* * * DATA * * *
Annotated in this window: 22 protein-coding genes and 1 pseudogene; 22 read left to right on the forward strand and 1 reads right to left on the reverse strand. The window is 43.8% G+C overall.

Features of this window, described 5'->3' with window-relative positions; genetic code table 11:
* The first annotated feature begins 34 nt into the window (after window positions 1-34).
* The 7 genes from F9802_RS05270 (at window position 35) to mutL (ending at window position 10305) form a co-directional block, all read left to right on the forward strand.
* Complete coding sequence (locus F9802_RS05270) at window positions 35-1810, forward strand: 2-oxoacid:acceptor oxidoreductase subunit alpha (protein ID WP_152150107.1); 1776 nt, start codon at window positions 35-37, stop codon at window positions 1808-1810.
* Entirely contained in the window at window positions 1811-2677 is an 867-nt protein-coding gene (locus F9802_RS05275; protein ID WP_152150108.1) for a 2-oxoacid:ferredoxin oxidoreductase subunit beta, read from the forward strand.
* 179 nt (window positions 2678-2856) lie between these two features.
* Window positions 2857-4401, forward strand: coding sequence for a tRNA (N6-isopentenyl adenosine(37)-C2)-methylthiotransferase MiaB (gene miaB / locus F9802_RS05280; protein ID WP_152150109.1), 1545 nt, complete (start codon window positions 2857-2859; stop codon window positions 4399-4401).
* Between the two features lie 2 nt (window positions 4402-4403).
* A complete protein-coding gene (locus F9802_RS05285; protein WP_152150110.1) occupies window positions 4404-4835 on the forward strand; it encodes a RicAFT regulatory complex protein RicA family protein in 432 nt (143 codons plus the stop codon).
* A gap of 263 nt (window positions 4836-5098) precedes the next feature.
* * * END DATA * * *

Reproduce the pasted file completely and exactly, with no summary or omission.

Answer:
Annotated in this window: 22 protein-coding genes and 1 pseudogene; 22 read left to right on the forward strand and 1 reads right to left on the reverse strand. The window is 43.8% G+C overall.

Features of this window, described 5'->3' with window-relative positions; genetic code table 11:
* The first annotated feature begins 34 nt into the window (after window positions 1-34).
* The 7 genes from F9802_RS05270 (at window position 35) to mutL (ending at window position 10305) form a co-directional block, all read left to right on the forward strand.
* Complete coding sequence (locus F9802_RS05270) at window positions 35-1810, forward strand: 2-oxoacid:acceptor oxidoreductase subunit alpha (protein ID WP_152150107.1); 1776 nt, start codon at window positions 35-37, stop codon at window positions 1808-1810.
* Entirely contained in the window at window positions 1811-2677 is an 867-nt protein-coding gene (locus F9802_RS05275; protein ID WP_152150108.1) for a 2-oxoacid:ferredoxin oxidoreductase subunit beta, read from the forward strand.
* 179 nt (window positions 2678-2856) lie between these two features.
* Window positions 2857-4401, forward strand: coding sequence for a tRNA (N6-isopentenyl adenosine(37)-C2)-methylthiotransferase MiaB (gene miaB / locus F9802_RS05280; protein ID WP_152150109.1), 1545 nt, complete (start codon window positions 2857-2859; stop codon window positions 4399-4401).
* Between the two features lie 2 nt (window positions 4402-4403).
* A complete protein-coding gene (locus F9802_RS05285; protein WP_152150110.1) occupies window positions 4404-4835 on the forward strand; it encodes a RicAFT regulatory complex protein RicA family protein in 432 nt (143 codons plus the stop codon).
* A gap of 263 nt (window positions 4836-5098) precedes the next feature.